Launched in 2005, WellesleyWeston Magazine is a quarterly publication tailored to Wellesley and Weston residents and edited to enrich the experience of living in two of Massachusetts' most desirable communities.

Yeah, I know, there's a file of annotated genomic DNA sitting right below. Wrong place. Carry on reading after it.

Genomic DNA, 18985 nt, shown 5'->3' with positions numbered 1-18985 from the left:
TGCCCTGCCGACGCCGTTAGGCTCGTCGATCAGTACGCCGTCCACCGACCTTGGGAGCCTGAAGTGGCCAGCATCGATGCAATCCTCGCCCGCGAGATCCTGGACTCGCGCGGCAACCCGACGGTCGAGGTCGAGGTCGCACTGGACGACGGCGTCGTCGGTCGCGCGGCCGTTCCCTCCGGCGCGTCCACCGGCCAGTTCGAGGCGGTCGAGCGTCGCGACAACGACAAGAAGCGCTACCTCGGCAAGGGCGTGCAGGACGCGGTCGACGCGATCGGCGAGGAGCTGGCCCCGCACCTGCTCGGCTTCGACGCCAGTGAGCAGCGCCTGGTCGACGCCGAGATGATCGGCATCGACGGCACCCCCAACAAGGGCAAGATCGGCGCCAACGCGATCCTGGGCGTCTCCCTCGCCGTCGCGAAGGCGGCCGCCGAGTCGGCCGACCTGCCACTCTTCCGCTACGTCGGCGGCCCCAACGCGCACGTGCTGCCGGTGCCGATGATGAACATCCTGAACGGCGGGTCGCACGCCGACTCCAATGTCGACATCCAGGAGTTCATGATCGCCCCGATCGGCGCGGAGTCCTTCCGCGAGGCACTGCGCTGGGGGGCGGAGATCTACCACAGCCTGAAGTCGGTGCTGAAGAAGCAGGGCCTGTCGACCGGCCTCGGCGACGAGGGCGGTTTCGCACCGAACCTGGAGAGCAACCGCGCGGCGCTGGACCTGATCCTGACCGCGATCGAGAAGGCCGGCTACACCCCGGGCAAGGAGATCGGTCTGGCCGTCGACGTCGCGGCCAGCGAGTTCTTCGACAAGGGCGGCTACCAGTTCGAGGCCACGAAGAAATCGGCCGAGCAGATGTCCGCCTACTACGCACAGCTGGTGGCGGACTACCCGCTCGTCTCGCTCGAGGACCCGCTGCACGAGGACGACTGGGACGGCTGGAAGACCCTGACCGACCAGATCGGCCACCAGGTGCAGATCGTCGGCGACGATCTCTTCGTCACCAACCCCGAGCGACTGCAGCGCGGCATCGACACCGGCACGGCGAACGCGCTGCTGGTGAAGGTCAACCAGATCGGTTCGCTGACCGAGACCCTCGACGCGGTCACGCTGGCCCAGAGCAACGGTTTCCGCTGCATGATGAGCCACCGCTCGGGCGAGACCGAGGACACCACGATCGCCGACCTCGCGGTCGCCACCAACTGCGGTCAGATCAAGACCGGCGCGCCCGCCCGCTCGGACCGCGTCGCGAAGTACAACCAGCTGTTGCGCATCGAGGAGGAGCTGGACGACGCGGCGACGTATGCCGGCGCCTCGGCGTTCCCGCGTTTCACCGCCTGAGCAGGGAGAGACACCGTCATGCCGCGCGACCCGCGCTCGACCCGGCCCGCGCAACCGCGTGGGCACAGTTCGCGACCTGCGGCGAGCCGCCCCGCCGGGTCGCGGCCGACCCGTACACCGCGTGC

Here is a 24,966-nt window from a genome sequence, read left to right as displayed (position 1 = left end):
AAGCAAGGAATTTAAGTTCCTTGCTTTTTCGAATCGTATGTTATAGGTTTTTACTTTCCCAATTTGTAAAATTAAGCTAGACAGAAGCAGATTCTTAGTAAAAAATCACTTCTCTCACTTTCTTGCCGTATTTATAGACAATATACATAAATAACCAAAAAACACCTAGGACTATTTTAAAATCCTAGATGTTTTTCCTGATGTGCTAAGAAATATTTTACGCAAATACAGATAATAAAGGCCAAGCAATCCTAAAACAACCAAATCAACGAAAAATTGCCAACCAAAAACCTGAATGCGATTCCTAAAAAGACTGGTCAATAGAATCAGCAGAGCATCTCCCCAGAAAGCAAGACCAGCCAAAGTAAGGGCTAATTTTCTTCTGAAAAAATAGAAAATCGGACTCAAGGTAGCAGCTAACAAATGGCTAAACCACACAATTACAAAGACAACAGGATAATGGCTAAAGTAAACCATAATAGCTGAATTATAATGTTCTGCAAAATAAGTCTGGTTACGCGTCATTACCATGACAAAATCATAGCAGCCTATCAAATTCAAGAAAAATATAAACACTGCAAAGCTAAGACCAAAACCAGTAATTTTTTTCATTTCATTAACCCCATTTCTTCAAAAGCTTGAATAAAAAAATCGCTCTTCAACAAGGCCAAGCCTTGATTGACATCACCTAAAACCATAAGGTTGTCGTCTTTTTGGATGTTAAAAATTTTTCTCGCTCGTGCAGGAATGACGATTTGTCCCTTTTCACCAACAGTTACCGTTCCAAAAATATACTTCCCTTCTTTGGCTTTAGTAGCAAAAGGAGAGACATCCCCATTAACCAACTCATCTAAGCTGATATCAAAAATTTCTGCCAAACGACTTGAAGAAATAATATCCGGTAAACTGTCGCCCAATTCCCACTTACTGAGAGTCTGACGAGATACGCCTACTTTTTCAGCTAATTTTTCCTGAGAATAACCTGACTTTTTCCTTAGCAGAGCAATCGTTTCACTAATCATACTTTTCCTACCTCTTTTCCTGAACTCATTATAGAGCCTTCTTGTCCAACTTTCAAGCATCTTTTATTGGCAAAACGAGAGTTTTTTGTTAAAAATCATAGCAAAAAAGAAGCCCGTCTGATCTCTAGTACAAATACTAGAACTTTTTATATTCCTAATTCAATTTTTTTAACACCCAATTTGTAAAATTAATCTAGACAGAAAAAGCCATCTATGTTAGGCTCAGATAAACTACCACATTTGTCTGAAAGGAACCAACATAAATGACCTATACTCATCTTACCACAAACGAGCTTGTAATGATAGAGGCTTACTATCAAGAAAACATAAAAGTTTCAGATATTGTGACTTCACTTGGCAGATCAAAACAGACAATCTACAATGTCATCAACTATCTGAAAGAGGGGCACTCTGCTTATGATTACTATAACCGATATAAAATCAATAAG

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which they would eventually lose. Caitlyn established a solid 5-2 lead in the second set before seeing it evaporate after her opponent fought back to tie the set and gain the momentum. All spectators surrounded Caitlyn's court watching both athletes competing vigorously for each point. Caitlyn won the critical game six and needed match point in game seven to claim the set, match, team match, state title, and an undefeated season. She glanced briefly at the crowd but only saw her teammates watching with wide eyes while clinging to the chain-link fence. Letting out a breath she served to her opponent who fired back to Caitlyn's right. Hours of wind sprints paid off as she dug hard and positioned herself to return the ball. With all of the cards on the table, Caitlyn gave it her best shot: a laser down the line that landed two inches inbounds away from her opponent's reach. The Division 1 title and an undefeated, 24-0 season were decided by two inches. Afterwards, Coaches Brazier and Bennett stood before their student- athletes. Emotional, Brazier implored them to savor the moment. "As you get older, you'll realize just how special today was. Most people will never say that even for a fleeting moment they were perfect!" In a mischievous gesture, Anna and freshman Maria Laso snuck up and drenched their coach with iced water. Ashley recalled that their accomplishment did not sink in until the ride home. At the Wellesley- Natick line, a Wellesley police cruiser led the team's school bus, back to WHS with lights and sirens on. Proud parents and friends welcomed the team with cake. The co-captains opened a massive champagne bottle (non-alcoholic). Kelli shook it and soaked her teammates while Queen's "We Are the Champions" blared in the background. After fifteen minutes, the impromptu cele- bration ended. The gathering dwin- dled, leaving an empty parking lot at dusk. Only a stray champagne cork lay somewhere in the early summer grass, testament to the sublime glory that we all yearn for but only a select few savor. 136 Two Inches to Perfect W e l l e s l e y W e s t o n M a g a z i n e | s p r i n g 2 0 1 7